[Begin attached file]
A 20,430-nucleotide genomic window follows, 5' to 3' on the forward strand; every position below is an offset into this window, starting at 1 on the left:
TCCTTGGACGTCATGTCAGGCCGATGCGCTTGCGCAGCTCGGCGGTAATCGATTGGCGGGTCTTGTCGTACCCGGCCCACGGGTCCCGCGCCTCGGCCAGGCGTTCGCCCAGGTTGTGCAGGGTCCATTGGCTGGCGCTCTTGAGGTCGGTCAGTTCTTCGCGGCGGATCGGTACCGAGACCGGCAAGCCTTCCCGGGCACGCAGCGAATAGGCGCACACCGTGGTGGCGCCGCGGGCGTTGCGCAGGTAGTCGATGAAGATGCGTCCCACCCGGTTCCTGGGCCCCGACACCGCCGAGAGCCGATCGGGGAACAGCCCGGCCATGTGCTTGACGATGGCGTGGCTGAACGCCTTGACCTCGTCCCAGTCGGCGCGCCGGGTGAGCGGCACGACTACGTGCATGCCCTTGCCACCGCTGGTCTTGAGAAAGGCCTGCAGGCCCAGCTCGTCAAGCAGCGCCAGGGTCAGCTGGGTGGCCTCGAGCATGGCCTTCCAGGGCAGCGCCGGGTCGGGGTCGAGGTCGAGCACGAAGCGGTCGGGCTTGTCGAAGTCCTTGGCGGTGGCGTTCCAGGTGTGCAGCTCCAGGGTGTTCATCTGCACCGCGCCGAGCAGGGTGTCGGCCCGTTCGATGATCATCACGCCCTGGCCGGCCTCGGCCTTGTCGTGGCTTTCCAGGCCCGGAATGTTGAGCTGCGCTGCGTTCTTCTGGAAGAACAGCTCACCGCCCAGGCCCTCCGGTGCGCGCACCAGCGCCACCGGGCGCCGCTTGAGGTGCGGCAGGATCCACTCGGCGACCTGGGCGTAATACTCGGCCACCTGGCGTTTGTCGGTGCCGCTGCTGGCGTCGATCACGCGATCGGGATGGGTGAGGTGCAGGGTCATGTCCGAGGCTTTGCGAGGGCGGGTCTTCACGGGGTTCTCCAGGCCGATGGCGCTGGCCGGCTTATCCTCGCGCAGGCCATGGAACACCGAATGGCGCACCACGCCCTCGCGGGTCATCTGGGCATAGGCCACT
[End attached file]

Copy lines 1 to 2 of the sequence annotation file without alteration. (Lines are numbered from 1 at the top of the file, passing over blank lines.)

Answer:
A 20,430-nucleotide genomic window follows, 5' to 3' on the forward strand; every position below is an offset into this window, starting at 1 on the left:
TCCTTGGACGTCATGTCAGGCCGATGCGCTTGCGCAGCTCGGCGGTAATCGATTGGCGGGTCTTGTCGTACCCGGCCCACGGGTCCCGCGCCTCGGCCAGGCGTTCGCCCAGGTTGTGCAGGGTCCATTGGCTGGCGCTCTTGAGGTCGGTCAGTTCTTCGCGGCGGATCGGTACCGAGACCGGCAAGCCTTCCCGGGCACGCAGCGAATAGGCGCACACCGTGGTGGCGCCGCGGGCGTTGCGCAGGTAGTCGATGAAGATGCGTCCCACCCGGTTCCTGGGCCCCGACACCGCCGAGAGCCGATCGGGGAACAGCCCGGCCATGTGCTTGACGATGGCGTGGCTGAACGCCTTGACCTCGTCCCAGTCGGCGCGCCGGGTGAGCGGCACGACTACGTGCATGCCCTTGCCACCGCTGGTCTTGAGAAAGGCCTGCAGGCCCAGCTCGTCAAGCAGCGCCAGGGTCAGCTGGGTGGCCTCGAGCATGGCCTTCCAGGGCAGCGCCGGGTCGGGGTCGAGGTCGAGCACGAAGCGGTCGGGCTTGTCGAAGTCCTTGGCGGTGGCGTTCCAGGTGTGCAGCTCCAGGGTGTTCATCTGCACCGCGCCGAGCAGGGTGTCGGCCCGTTCGATGATCATCACGCCCTGGCCGGCCTCGGCCTTGTCGTGGCTTTCCAGGCCCGGAATGTTGAGCTGCGCTGCGTTCTTCTGGAAGAACAGCTCACCGCCCAGGCCCTCCGGTGCGCGCACCAGCGCCACCGGGCGCCGCTTGAGGTGCGGCAGGATCCACTCGGCGACCTGGGCGTAATACTCGGCCACCTGGCGTTTGTCGGTGCCGCTGCTGGCGTCGATCACGCGATCGGGATGGGTGAGGTGCAGGGTCATGTCCGAGGCTTTGCGAGGGCGGGTCTTCACGGGGTTCTCCAGGCCGATGGCGCTGGCCGGCTTATCCTCGCGCAGGCCATGGAACACCGAATGGCGCACCACGCCCTCGCGGGTCATCTGGGCATAGGCCACT